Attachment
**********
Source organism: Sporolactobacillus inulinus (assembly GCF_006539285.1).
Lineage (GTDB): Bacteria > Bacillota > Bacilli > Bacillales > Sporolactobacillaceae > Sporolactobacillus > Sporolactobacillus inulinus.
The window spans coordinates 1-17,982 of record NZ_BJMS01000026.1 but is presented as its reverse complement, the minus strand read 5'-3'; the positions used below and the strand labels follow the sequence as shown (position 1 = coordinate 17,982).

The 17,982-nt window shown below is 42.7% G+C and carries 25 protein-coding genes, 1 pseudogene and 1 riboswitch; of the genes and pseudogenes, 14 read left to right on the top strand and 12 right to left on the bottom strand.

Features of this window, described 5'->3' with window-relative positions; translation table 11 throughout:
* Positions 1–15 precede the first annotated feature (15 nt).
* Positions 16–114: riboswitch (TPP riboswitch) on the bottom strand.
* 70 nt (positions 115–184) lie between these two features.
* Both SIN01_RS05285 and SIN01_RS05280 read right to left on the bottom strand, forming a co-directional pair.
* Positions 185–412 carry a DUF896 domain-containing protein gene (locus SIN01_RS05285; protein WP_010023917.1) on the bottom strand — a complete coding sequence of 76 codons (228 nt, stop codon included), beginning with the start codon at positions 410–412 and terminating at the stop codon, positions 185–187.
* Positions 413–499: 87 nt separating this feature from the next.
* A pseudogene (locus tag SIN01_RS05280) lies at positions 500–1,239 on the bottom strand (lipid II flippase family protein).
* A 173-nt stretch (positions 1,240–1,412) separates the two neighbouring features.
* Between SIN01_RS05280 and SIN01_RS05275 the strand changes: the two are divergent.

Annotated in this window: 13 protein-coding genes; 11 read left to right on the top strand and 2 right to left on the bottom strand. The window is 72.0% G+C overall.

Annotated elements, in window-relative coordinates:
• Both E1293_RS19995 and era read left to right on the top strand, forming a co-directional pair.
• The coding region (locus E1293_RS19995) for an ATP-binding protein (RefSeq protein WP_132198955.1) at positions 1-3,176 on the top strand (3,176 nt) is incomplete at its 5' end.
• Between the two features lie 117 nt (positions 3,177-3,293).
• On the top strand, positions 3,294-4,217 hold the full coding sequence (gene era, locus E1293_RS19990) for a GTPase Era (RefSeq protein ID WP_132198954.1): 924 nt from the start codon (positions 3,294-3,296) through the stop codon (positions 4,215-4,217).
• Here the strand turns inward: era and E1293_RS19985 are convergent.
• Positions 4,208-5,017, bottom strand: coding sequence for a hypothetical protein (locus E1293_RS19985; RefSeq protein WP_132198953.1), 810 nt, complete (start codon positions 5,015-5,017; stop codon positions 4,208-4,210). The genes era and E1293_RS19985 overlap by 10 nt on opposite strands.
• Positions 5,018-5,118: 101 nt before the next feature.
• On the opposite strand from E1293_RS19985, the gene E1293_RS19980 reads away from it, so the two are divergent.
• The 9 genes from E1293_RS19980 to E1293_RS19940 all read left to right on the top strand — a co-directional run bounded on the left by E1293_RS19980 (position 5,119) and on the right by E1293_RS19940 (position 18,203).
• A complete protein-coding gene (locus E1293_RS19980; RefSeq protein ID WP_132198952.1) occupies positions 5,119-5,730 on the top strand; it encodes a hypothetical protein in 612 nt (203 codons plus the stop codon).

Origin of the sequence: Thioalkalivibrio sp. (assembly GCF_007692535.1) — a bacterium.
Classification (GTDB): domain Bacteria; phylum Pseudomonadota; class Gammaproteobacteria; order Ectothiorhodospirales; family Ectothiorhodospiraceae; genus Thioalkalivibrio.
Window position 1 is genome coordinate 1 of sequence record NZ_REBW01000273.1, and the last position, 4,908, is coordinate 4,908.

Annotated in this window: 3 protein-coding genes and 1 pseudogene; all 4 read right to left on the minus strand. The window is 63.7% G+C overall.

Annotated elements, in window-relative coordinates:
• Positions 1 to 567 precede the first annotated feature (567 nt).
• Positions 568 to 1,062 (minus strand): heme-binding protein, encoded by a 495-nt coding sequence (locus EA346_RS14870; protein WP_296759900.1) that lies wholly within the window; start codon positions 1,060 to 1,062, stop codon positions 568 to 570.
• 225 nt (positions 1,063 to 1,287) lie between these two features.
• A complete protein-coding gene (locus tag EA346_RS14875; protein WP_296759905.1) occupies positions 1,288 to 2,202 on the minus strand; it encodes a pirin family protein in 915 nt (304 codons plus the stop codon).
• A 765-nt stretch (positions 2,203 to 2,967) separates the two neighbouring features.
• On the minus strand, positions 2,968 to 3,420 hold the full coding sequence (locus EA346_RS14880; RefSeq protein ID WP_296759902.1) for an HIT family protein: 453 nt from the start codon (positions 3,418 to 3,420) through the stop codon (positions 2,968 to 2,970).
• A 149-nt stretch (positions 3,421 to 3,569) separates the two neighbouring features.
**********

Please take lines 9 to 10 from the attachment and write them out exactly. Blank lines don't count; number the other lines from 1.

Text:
* Both SIN01_RS05285 and SIN01_RS05280 read right to left on the bottom strand, forming a co-directional pair.
* Positions 185–412 carry a DUF896 domain-containing protein gene (locus SIN01_RS05285; protein WP_010023917.1) on the bottom strand — a complete coding sequence of 76 codons (228 nt, stop codon included), beginning with the start codon at positions 410–412 and terminating at the stop codon, positions 185–187.